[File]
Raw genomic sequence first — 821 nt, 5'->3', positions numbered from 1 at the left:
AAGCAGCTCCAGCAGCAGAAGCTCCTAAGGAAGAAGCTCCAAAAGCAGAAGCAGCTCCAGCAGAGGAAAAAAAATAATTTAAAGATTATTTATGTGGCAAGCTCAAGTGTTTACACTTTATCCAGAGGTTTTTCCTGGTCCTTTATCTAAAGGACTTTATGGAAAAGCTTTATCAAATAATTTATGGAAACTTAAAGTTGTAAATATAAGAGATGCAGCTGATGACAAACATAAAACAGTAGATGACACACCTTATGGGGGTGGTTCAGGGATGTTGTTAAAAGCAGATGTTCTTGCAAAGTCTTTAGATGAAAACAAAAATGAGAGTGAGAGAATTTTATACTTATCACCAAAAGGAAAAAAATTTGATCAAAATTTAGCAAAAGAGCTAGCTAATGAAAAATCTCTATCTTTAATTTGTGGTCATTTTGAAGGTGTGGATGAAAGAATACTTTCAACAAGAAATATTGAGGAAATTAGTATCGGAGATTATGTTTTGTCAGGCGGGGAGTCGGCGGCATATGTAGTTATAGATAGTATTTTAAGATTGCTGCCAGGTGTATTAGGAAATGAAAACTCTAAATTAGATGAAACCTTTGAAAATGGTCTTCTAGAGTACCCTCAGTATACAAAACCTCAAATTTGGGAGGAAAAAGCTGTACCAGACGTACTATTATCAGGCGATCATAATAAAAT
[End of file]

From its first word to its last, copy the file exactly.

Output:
Raw genomic sequence first — 821 nt, 5'->3', positions numbered from 1 at the left:
AAGCAGCTCCAGCAGCAGAAGCTCCTAAGGAAGAAGCTCCAAAAGCAGAAGCAGCTCCAGCAGAGGAAAAAAAATAATTTAAAGATTATTTATGTGGCAAGCTCAAGTGTTTACACTTTATCCAGAGGTTTTTCCTGGTCCTTTATCTAAAGGACTTTATGGAAAAGCTTTATCAAATAATTTATGGAAACTTAAAGTTGTAAATATAAGAGATGCAGCTGATGACAAACATAAAACAGTAGATGACACACCTTATGGGGGTGGTTCAGGGATGTTGTTAAAAGCAGATGTTCTTGCAAAGTCTTTAGATGAAAACAAAAATGAGAGTGAGAGAATTTTATACTTATCACCAAAAGGAAAAAAATTTGATCAAAATTTAGCAAAAGAGCTAGCTAATGAAAAATCTCTATCTTTAATTTGTGGTCATTTTGAAGGTGTGGATGAAAGAATACTTTCAACAAGAAATATTGAGGAAATTAGTATCGGAGATTATGTTTTGTCAGGCGGGGAGTCGGCGGCATATGTAGTTATAGATAGTATTTTAAGATTGCTGCCAGGTGTATTAGGAAATGAAAACTCTAAATTAGATGAAACCTTTGAAAATGGTCTTCTAGAGTACCCTCAGTATACAAAACCTCAAATTTGGGAGGAAAAAGCTGTACCAGACGTACTATTATCAGGCGATCATAATAAAAT